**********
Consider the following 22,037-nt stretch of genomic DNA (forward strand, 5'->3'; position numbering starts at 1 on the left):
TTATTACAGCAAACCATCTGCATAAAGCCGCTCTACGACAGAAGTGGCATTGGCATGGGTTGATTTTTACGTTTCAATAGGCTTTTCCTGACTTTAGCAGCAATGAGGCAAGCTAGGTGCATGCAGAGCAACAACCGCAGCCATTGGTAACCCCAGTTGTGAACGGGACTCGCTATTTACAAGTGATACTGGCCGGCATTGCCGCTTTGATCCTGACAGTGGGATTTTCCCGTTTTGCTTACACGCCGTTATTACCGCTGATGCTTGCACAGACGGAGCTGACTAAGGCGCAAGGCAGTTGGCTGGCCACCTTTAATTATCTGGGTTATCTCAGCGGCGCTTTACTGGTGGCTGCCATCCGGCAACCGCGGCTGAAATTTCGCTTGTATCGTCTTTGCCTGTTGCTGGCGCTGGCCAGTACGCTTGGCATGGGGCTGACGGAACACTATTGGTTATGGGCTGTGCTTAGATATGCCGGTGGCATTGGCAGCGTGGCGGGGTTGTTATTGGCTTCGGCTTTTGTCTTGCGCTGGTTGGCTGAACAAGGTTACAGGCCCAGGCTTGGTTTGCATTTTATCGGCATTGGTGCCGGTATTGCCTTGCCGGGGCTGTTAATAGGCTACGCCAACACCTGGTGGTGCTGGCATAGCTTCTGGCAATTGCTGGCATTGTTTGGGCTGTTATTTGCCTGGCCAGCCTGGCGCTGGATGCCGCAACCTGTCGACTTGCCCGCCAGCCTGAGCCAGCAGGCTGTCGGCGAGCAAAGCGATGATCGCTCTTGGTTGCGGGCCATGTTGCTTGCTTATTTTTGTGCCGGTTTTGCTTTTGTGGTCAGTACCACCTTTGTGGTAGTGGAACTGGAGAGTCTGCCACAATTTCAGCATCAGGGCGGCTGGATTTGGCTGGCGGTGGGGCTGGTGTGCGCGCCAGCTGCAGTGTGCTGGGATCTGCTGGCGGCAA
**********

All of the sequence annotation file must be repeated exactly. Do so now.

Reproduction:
Consider the following 22,037-nt stretch of genomic DNA (forward strand, 5'->3'; position numbering starts at 1 on the left):
TTATTACAGCAAACCATCTGCATAAAGCCGCTCTACGACAGAAGTGGCATTGGCATGGGTTGATTTTTACGTTTCAATAGGCTTTTCCTGACTTTAGCAGCAATGAGGCAAGCTAGGTGCATGCAGAGCAACAACCGCAGCCATTGGTAACCCCAGTTGTGAACGGGACTCGCTATTTACAAGTGATACTGGCCGGCATTGCCGCTTTGATCCTGACAGTGGGATTTTCCCGTTTTGCTTACACGCCGTTATTACCGCTGATGCTTGCACAGACGGAGCTGACTAAGGCGCAAGGCAGTTGGCTGGCCACCTTTAATTATCTGGGTTATCTCAGCGGCGCTTTACTGGTGGCTGCCATCCGGCAACCGCGGCTGAAATTTCGCTTGTATCGTCTTTGCCTGTTGCTGGCGCTGGCCAGTACGCTTGGCATGGGGCTGACGGAACACTATTGGTTATGGGCTGTGCTTAGATATGCCGGTGGCATTGGCAGCGTGGCGGGGTTGTTATTGGCTTCGGCTTTTGTCTTGCGCTGGTTGGCTGAACAAGGTTACAGGCCCAGGCTTGGTTTGCATTTTATCGGCATTGGTGCCGGTATTGCCTTGCCGGGGCTGTTAATAGGCTACGCCAACACCTGGTGGTGCTGGCATAGCTTCTGGCAATTGCTGGCATTGTTTGGGCTGTTATTTGCCTGGCCAGCCTGGCGCTGGATGCCGCAACCTGTCGACTTGCCCGCCAGCCTGAGCCAGCAGGCTGTCGGCGAGCAAAGCGATGATCGCTCTTGGTTGCGGGCCATGTTGCTTGCTTATTTTTGTGCCGGTTTTGCTTTTGTGGTCAGTACCACCTTTGTGGTAGTGGAACTGGAGAGTCTGCCACAATTTCAGCATCAGGGCGGCTGGATTTGGCTGGCGGTGGGGCTGGTGTGCGCGCCAGCTGCAGTGTGCTGGGATCTGCTGGCGGCAA